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When less is more

Reducing oxygen to mountain-peak levels benefits patients with spinal cord injuries

By Kay Torrance

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Friday the 13th did prove unlucky, even devastating, for Danny Jackson.

On March 13, 2009, the North Carolina sheriff's deputy was responding to a call when his car went off the road and hit a tree. Since then, he had been confined to a wheelchair.

While undergoing physical therapy in Atlanta, he heard about an Emory study for people with incomplete spinal injuries, in which participants might improve their walking ability by temporarily reducing their oxygen supply. It sounded counterintuitive to Jackson. "I said yeah, right," he says. "But it changed everything—dramatically. I wish this treatment was FDA-approved."

For patients with spinal injuries that are not absolute, pathways in the nervous system are capable of functioning but often work only minimally, making for modest gains in mobility. Most do not return to walking unassisted even after years of physical therapy.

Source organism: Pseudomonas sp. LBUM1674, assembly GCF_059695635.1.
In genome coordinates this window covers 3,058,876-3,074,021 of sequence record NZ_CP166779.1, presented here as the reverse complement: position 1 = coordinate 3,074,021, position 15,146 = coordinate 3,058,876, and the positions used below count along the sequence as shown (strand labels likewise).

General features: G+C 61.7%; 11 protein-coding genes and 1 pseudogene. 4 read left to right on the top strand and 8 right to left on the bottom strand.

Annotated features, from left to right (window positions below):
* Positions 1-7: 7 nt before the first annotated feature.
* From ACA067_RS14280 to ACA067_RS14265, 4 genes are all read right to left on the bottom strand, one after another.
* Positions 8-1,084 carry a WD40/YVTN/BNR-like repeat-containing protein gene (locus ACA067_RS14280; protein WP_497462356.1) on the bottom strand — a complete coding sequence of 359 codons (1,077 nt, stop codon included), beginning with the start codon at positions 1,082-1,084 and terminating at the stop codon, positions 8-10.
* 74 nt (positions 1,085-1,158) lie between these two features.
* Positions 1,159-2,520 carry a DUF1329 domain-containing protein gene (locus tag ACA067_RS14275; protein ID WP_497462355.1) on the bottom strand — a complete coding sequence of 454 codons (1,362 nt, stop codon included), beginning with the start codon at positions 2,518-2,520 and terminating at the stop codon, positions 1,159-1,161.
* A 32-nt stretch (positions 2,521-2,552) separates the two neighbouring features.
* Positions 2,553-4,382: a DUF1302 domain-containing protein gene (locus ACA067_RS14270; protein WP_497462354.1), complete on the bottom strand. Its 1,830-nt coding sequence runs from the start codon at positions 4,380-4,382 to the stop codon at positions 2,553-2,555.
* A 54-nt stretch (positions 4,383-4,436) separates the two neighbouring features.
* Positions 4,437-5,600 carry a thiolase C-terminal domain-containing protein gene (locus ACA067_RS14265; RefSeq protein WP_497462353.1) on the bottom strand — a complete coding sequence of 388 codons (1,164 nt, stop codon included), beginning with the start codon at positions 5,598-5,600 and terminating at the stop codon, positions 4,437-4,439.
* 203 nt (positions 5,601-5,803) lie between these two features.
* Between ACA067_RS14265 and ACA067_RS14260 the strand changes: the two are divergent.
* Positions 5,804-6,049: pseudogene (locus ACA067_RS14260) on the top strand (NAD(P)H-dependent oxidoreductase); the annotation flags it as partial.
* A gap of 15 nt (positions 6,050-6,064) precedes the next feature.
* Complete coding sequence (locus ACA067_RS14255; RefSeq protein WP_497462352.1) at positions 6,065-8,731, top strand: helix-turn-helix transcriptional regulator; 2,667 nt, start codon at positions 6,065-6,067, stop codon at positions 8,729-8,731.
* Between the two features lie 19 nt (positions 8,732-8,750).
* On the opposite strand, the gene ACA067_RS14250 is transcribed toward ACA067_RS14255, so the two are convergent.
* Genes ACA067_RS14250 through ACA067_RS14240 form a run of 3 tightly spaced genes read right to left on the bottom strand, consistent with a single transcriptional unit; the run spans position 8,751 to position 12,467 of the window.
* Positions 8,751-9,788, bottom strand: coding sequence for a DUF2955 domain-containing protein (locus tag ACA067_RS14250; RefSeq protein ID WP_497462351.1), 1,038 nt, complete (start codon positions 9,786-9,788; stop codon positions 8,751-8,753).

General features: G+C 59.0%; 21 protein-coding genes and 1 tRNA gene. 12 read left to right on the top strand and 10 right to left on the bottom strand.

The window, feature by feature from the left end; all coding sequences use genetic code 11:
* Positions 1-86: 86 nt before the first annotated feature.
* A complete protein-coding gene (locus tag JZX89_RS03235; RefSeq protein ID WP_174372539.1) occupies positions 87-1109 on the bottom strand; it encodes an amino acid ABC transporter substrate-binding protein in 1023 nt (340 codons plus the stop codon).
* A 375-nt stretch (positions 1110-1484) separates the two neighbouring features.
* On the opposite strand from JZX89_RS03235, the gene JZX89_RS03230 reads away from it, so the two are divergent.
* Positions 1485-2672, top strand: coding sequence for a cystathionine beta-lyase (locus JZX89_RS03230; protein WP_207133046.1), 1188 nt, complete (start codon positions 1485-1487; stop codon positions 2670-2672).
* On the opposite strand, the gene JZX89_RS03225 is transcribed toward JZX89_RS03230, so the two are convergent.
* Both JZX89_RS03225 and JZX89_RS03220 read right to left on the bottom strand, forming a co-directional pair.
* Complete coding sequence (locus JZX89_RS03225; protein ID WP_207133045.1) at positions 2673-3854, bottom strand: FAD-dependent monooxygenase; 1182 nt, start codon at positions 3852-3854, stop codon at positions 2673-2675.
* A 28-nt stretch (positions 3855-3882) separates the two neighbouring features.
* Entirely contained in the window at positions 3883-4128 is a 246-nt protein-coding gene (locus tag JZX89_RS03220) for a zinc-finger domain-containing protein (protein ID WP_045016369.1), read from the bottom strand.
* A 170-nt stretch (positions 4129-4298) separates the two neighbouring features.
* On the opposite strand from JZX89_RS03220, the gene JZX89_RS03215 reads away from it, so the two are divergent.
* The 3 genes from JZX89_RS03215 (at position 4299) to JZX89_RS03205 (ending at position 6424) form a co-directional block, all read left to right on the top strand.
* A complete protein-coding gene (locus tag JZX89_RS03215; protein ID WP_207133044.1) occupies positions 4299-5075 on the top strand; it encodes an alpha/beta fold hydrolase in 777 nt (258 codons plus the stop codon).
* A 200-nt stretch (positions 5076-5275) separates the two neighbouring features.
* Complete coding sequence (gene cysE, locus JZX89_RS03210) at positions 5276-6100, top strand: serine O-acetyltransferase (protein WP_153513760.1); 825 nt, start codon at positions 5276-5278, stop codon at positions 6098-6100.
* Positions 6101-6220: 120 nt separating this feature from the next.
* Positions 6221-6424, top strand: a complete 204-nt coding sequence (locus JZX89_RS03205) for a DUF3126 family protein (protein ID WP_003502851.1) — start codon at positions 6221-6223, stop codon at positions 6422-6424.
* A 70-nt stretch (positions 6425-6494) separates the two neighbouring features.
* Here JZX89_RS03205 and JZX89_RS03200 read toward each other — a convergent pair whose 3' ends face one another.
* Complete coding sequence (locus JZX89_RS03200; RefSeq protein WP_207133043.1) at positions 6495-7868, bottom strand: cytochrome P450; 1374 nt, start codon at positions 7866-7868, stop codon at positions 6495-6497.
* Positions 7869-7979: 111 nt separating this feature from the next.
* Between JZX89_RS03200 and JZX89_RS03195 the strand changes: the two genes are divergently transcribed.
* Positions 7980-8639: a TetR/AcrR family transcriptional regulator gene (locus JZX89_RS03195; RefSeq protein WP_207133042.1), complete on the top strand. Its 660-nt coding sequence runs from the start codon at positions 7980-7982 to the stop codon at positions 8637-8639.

Jackson, 32, and other participants breathed 90 seconds of reduced oxygen (9%) followed by a minute of normal oxygen, repeated 15 times for five days, and did walking therapy. (The 9% rate of oxygen is the equivalent of standing on Mount McKinley at 26,000 feet.) The lack of oxygen causes the brain to release serotonin, which acts on receptors within the spinal cord. The receptors help increase the production of an important protein, brain-derived neurotropic factor, which in turn increases the excitability of neurons in the leg muscles, causing movement, and in the diaphragm muscle, increasing the patient's breathing capacity.

Of the 19 participants, 70% walked faster and farther after the treatment, including Jackson, who now uses a walker instead of a wheelchair. "Functional recovery after spinal injury is slow, variable, and frustratingly limited," says Randy Trumbower, a researcher in Emory's Division of Physical Therapy, who led the study. "There is a need for therapies that can help patients be more independent. Even small improvements that enable someone to stand, walk within the home, or negotiate spaces not accessible to wheelchairs can translate into significant health benefits and improved quality of life."

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